New CAM solution crushes old software’s output
More CNC programs were generated in 31⁄2 months using NX CAM than in 9 months using another system
Building giant machines
Telsmith, Inc. was founded more than 100 years ago to manufacture a new type of rock crusher for the aggregate industry. Today, Telsmith is still connected to its heritage, delivering new crushing and screening solutions to meet growing worldwide demand for mineral processing equipment. In 1987, Telsmith was acquired by Astec Industries, a leader in asphalt plant technology. Telsmith formed the cornerstone of what would grow to become the Astec Aggregate and Mining Group. Today, Astec is the largest supplier of aggregate processing equipment in North America.
One of Telsmith’s widely known brand names is Iron Giant, which gives an idea of the size of this equipment. Crushers can be up to 15 feet tall and weigh more than 60 tons. Fabricating these enormous machines requires heavy-duty machining centers. For example, Telsmith has a vertical turning center that can machine parts as large as 106 inches in diameter, 98 inches tall and weighing over 100,000 pounds. On some parts the company removes more than 45 percent of the original material, which ranges from cast iron to 4140 steel forgings.
Telsmith has been working hard to keep pace with an increased sales volume driven by high metal prices and a weak U.S. dollar. For the company’s CNC programmers, this means getting the most productivity possible from the machining centers. It also requires them to turn out CNC programs at an accelerated rate. “I need to program at a faster pace, to put out more programs than ever before,” says Michael Wier, a CNC programmer in Telsmith’s industrial engineering department.
Fast software, fast changes
NX™ software from Siemens PLM Software has been key to the programmers’ ability to keep up. By switching from the previous CAM system to NX CAM functionality, Wier is doing a volume of work that is far beyond what he was capable of doing previously. “In the past three and a half months I have already done with NX what took nine months with our former CAM system,” says Wier.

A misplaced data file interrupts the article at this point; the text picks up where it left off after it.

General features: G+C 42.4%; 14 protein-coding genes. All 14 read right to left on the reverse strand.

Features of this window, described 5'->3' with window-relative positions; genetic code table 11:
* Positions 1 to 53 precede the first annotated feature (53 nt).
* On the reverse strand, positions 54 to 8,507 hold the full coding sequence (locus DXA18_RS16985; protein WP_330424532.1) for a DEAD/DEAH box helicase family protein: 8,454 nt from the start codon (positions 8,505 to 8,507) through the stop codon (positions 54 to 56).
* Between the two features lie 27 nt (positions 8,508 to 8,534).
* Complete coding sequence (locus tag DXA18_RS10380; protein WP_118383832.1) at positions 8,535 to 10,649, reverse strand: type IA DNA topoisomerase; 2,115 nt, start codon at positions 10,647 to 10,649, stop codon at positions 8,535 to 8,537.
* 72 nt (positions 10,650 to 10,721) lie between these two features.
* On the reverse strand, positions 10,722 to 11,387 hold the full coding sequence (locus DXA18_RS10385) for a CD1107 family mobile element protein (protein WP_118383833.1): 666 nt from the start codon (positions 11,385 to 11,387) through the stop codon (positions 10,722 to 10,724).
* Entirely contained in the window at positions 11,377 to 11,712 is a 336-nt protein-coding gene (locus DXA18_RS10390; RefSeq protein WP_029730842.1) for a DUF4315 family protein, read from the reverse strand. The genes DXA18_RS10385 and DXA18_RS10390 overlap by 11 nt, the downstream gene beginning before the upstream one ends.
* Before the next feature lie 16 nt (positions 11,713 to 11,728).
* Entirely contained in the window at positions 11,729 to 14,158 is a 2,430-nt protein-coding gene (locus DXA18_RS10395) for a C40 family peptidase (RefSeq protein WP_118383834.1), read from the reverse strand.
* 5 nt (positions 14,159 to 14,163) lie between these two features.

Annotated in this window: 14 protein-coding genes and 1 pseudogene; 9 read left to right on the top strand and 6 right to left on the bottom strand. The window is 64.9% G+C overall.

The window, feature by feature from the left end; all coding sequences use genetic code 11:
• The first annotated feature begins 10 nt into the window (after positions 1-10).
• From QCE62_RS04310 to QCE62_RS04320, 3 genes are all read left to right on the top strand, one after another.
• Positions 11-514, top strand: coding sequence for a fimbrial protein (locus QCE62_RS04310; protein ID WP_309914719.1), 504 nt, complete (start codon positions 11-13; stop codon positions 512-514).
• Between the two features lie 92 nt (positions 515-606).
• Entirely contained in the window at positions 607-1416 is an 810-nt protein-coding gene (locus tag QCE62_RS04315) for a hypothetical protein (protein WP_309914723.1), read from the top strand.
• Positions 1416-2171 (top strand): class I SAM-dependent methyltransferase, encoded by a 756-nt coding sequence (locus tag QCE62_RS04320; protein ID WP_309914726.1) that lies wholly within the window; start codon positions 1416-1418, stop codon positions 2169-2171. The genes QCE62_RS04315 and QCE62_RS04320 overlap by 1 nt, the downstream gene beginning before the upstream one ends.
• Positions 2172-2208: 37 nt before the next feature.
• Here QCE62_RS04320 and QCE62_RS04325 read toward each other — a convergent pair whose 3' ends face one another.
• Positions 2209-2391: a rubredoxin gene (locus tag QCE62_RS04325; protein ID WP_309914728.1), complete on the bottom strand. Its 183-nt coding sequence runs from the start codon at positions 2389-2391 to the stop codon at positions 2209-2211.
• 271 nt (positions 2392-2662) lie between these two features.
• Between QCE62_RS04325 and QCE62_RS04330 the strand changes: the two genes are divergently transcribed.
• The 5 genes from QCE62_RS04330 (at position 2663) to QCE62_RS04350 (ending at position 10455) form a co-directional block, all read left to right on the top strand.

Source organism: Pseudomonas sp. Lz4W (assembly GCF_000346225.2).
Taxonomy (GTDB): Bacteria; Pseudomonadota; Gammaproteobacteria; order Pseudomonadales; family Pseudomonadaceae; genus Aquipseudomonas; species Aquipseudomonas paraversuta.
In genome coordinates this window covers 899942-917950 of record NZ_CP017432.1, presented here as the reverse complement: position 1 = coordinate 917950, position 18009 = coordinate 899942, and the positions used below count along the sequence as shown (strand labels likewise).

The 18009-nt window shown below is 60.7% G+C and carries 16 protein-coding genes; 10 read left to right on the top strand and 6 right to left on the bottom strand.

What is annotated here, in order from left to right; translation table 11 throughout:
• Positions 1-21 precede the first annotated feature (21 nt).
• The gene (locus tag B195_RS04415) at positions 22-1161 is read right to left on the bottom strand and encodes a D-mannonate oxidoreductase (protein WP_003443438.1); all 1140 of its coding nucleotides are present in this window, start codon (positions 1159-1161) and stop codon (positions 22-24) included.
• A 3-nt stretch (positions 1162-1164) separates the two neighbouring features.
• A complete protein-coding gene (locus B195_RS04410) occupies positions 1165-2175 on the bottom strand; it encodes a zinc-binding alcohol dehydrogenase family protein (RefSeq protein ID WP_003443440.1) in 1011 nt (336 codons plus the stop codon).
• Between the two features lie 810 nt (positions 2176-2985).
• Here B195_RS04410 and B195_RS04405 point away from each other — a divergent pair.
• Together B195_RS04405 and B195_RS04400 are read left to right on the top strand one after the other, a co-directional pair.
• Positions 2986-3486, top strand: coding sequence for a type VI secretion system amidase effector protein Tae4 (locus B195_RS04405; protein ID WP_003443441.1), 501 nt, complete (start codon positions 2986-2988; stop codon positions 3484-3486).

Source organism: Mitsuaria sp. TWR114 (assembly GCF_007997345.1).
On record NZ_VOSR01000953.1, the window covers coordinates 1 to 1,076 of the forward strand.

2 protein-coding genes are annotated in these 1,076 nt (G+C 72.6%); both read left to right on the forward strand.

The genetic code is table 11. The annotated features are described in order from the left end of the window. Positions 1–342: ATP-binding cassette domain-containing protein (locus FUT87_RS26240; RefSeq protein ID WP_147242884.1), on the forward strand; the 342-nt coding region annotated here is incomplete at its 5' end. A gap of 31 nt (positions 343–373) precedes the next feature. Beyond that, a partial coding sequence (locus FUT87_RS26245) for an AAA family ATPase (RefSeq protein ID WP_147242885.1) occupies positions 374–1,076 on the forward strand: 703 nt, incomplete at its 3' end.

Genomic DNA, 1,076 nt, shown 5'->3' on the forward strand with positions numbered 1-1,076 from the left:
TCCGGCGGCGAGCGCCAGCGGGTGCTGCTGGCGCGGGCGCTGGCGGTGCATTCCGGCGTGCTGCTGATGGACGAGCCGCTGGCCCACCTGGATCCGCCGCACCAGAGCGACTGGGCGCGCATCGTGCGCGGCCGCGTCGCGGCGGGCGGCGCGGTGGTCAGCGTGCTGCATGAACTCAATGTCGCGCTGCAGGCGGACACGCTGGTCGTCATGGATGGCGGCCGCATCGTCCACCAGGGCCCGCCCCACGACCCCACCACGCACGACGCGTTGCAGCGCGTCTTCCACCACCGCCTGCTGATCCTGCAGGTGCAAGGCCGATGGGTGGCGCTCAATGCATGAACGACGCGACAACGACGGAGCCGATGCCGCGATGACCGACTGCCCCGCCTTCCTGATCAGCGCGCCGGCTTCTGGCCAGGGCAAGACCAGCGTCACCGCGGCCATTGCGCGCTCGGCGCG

Telsmith chose NX after a thorough evaluation of “just about every CAM system on market,” according to Wier. NX was selected for a number of reasons. Chief among them was how quickly users could move through the various CNC programming steps. “NX doesn’t require me to wait four to five minutes before I can move on to the next process,” Wier says. “Its pure processing power is incredible.”
Another major time saver is synchronous technology, a history-free, feature-based approach to creating geometric models. Wier finds this particularly important when making changes to existing CAM models. “Synchronous technology, one of the best features of NX, gives me the ability to directly manipulate and change features,” he explains. “And because there is associativity between the model and the toolpaths, when changes are needed, it doesn’t mean starting over and reprogramming. Synchronous technology allows me to quickly make a change to the geometry and my programming adapts to the change.”
Simulating toolpaths in NX is another time saver because it eliminates mistakes that might otherwise be found on the machine. “I can’t afford a programming mistake that might damage a part,” says Wier. “With NX simulation, I can see it in 3D before it happens.”
Telsmith rates its machines by programming difficulty and uses a formula to calculate the performance of its programmers. “The formula takes into account that it is easier on the more simple machines to generate a greater number of programs,” Wier explains. “My programming score using NX CAM is 225 percent – 193 percent greater than the programmers using other CAM software.”
Optimizing machine performance
With so much riding on its ability to keep machines running optimally, Telsmith values the technical support it gets from Siemens. ”I can call in and talk to someone and my issue is resolved,” says Wier. “There is no waiting for a day or several days. And I talk to the guru, who doesn’t just solve my problem. He might also suggest other ideas. Support people at Siemens try to make sure I have all of the information that will allow me to succeed.”
Telsmith uses Siemens 840D controllers on all of its new machine tools. “Those controllers (Siemens 840D) give us the flexibility to do anything we can imagine,” Wier notes. Because the company routinely machines large parts, and the goal is to reduce wear and tear on the machines and the tooling as much as possible, high-speed machining is used whenever possible. NX CAM provides extensive support for high-speed machining, including methods to ensure a constant rate of material removal and trochoidal toolpaths that are automatically selected to avoid over-embedding the tool.
Time savings made possible by NX CAM are not measured in minutes or even hours at Telsmith. “One of the benefits of programming confidently and delivering a product that is untouchable on the floor is pure cycle time reduction,” Wier says. “We measure our savings not in minutes or hours, but by the number of shifts we save.”